Wire Transfer Restrictions in Nigeria

Wire Transfer Restrictions in Nigeria

Postby fw12 » Tue Jun 07, 2011 2:22 pm

Sending money via a wire transfer is usually a straight forward affair. However, sending money in and to Nigeria forces a customer to deal with country-specific restrictions. These restrictions include the fact that money transfer companies like Western Union and MoneyGram do not allow customers in Nigeria to send money abroad and restrict where money can be collected from.


Customers can only send money within the country

Western Union has more than 2,700 agents in Nigeria. However, the company does not allow customers in Nigeria to transfer money abroad, so wire transfers can only be sent within the country. In addition, sending more than $10,000, or the equivalent amount in Naira, the Nigerian currency, will be reported to the Central Bank of Nigeria.


Restrictions on collecting money in Nigeria

Although Western Union does not require a test question in most countries, it is needed in Nigeria to receive a wire transfer. Furthermore, a recipient cannot collect money without presenting a Money Transfer Control Number (MTCN), which is a unique number assigned to each Western Union transaction, and present valid government-issued identification.


Restrictions on collecting money in US Dollars

While the company allows recipients to collect transferred money in U.S. dollars at no additional charge, not every Western Union location provides this service. Payment in U.S. dollars is only available at some of Nigeria's biggest banks and not at non-bank locations. Such payment is guaranteed at all locations of the following banks: First Bank of Nigeria, PLC, Zenith International Bank, Wema Bank, Standard Trust Bank. Some, but not all, locations of the following banks can provide cash payment in U.S. Dollars: Oceanic Bank International, Ecobank Nigeria PLC, Intercontinental Bank PLC, Guarantee Trust Bank, Allstates Trust Bank, NBM Bank.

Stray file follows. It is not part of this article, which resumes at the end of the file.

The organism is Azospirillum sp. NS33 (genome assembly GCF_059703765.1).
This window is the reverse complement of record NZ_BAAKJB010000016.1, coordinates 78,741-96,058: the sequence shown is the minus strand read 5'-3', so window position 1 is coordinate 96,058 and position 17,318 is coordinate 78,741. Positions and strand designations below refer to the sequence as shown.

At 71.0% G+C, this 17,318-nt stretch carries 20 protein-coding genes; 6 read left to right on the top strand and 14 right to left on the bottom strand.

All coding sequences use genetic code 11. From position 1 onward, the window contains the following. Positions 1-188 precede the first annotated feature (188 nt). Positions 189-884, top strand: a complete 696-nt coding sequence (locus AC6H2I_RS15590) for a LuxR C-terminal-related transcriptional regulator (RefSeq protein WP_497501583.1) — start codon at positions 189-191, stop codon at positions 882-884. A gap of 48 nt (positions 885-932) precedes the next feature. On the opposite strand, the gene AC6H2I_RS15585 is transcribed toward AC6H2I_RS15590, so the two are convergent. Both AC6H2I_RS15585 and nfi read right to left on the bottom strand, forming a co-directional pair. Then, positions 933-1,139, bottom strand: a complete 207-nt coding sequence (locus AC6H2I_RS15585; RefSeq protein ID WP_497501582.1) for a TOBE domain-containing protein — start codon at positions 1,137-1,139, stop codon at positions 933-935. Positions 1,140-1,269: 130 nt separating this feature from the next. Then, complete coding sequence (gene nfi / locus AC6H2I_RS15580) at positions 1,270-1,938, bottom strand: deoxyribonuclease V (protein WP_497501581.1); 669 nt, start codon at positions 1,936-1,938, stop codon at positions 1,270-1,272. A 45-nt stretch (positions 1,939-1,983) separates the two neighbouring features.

Western Union restrictions on sending money to Nigeria

Typically, the company allows for wire transfer via three methods: at an agent's location, over the phone or online. However, customers sending money to Nigeria are restricted to doing so by going to an agent's office only. Furthermore, monies totaling more than $10,000 will be reported to U.S. authorities through the creation of a Currency Transaction Report (CTR) which is used to prevent money laundering and other financial frauds.


MoneyGram Restrictions

In Nigeria, MoneyGram does not allow customers to send money be it within the country or abroad. Customers can only receive money transfers at the following banks - UBA, Equitorial Trust Bank, Bank PHB, Union Bank of Nigeria PLC, Spring Bank PLC, Fidelity Bank and Afribank of Nigeria PLC. To collect wired money, the recipient must have a reference number, complete a 'Receive' form and show identification at one of the affiliated banks.


http://www.ehow.com/list_6302372_wire-t ... geria.html
fw12
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Postby Richard Akindele » Tue Jun 07, 2011 2:45 pm

Nigeria is chocking the life out of business.

This is like saying that the way to kill weed is to not water the farm. Well, you may succeed in killing the grassy weed, but you also kill your crop along with it.

I'm aware of the country's effort in combating money laundering. But the measures being employed are too severe. This can be described as throwing the baby out with the bath water.

I've said it a million times, and I'll continue to say it. The corruption in the country is predominantly because people have not legitimate means of earning a living. And the root cause of this is the lack of stable electricity supply.

Build a 24/7 electricity infrastructure, and watch most of the corruption disappear on their own.

The government is barking up the wrong tree with EFCC, etc. As long as citizens can't make a good living in legitimate ways, they're going to resort to illicit ways.

This latest effort of clamping down on money transfers is clearly meant to keep people from moving stolen money from Nigeria. But have they thought about how that affects business transactions at the same time?

Business people need to move money back and forth. And by making this process frustrating, most businesses would simply quit doing business with Nigeria. This therefore, further compounds the country's problems.

I don't know what our strategic planners are doing in the area of banking and finance, but they're making the wrong moves here.

Once again, a poor electricity supply is the reason people can't do business profitably in Nigeria. Therefore, most aspire to get into government for easy money. EFCC is is a good idea. But if you really want to fix the country, fix PHCN.

Goodluck Ebele Jonathan, are you listening?
Richard Akindele
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